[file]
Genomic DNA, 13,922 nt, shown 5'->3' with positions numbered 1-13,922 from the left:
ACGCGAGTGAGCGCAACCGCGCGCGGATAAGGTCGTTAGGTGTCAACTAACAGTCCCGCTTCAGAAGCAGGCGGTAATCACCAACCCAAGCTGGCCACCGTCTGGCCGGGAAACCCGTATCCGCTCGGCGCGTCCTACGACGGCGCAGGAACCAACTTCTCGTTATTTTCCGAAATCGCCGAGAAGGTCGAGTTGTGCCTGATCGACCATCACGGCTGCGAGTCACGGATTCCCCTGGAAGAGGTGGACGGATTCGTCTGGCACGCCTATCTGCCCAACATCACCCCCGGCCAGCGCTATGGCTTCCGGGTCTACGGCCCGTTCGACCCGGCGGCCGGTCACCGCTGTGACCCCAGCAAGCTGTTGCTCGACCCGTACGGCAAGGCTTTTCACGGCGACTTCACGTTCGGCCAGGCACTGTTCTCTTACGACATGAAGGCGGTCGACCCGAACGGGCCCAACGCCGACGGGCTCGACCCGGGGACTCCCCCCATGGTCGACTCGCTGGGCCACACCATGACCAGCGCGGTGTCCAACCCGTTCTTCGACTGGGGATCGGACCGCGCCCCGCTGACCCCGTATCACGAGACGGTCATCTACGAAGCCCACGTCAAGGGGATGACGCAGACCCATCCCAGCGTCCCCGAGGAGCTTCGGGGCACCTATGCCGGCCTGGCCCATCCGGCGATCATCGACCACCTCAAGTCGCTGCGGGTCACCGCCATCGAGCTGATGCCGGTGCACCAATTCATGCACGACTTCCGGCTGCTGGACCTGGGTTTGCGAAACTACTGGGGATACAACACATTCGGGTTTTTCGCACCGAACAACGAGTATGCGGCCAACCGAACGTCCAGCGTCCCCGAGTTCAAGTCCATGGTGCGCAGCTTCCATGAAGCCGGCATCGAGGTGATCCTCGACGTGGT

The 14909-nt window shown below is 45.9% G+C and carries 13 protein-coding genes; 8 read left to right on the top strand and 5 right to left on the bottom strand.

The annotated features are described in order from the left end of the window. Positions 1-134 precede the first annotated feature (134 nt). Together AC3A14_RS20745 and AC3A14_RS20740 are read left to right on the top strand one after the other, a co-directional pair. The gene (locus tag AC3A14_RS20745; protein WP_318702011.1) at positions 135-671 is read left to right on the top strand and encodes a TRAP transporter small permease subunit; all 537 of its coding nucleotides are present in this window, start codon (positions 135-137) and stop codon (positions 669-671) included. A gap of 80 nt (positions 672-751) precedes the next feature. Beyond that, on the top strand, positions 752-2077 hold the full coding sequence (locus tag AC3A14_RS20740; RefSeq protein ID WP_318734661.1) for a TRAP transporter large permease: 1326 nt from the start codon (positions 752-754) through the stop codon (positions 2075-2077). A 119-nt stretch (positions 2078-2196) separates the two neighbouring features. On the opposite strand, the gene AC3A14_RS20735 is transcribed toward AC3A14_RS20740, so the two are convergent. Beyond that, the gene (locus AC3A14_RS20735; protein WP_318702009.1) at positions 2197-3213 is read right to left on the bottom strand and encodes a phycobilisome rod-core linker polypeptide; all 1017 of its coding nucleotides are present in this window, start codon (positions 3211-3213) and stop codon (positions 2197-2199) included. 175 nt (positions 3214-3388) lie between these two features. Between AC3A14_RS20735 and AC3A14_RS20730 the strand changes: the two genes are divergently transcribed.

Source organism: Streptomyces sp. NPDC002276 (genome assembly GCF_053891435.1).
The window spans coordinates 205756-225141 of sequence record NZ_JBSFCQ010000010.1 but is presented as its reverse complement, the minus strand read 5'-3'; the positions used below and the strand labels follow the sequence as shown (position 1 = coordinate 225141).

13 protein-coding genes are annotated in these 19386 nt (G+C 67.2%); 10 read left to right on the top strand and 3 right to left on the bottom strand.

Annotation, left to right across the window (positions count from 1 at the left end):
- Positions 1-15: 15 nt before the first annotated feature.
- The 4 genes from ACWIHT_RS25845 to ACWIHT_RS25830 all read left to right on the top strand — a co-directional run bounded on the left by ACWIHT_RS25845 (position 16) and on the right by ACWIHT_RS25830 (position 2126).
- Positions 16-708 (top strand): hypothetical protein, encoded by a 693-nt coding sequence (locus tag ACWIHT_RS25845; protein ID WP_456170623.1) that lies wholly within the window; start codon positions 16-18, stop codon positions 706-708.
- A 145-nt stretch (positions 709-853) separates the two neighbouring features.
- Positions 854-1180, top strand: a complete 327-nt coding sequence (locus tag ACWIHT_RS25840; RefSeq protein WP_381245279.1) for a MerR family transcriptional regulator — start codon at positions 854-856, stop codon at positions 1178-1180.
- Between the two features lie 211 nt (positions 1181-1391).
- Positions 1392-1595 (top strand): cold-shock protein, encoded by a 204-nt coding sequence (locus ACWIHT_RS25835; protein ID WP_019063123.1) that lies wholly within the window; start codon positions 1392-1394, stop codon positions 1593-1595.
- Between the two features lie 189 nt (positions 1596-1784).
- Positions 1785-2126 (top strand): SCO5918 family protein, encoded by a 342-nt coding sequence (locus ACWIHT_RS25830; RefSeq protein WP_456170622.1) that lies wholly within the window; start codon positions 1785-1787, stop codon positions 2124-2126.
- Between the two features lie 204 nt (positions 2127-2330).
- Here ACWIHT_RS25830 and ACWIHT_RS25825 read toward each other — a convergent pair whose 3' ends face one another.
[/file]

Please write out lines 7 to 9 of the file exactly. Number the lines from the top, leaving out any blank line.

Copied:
13 protein-coding genes are annotated in these 19386 nt (G+C 67.2%); 10 read left to right on the top strand and 3 right to left on the bottom strand.

Annotation, left to right across the window (positions count from 1 at the left end):
- Positions 1-15: 15 nt before the first annotated feature.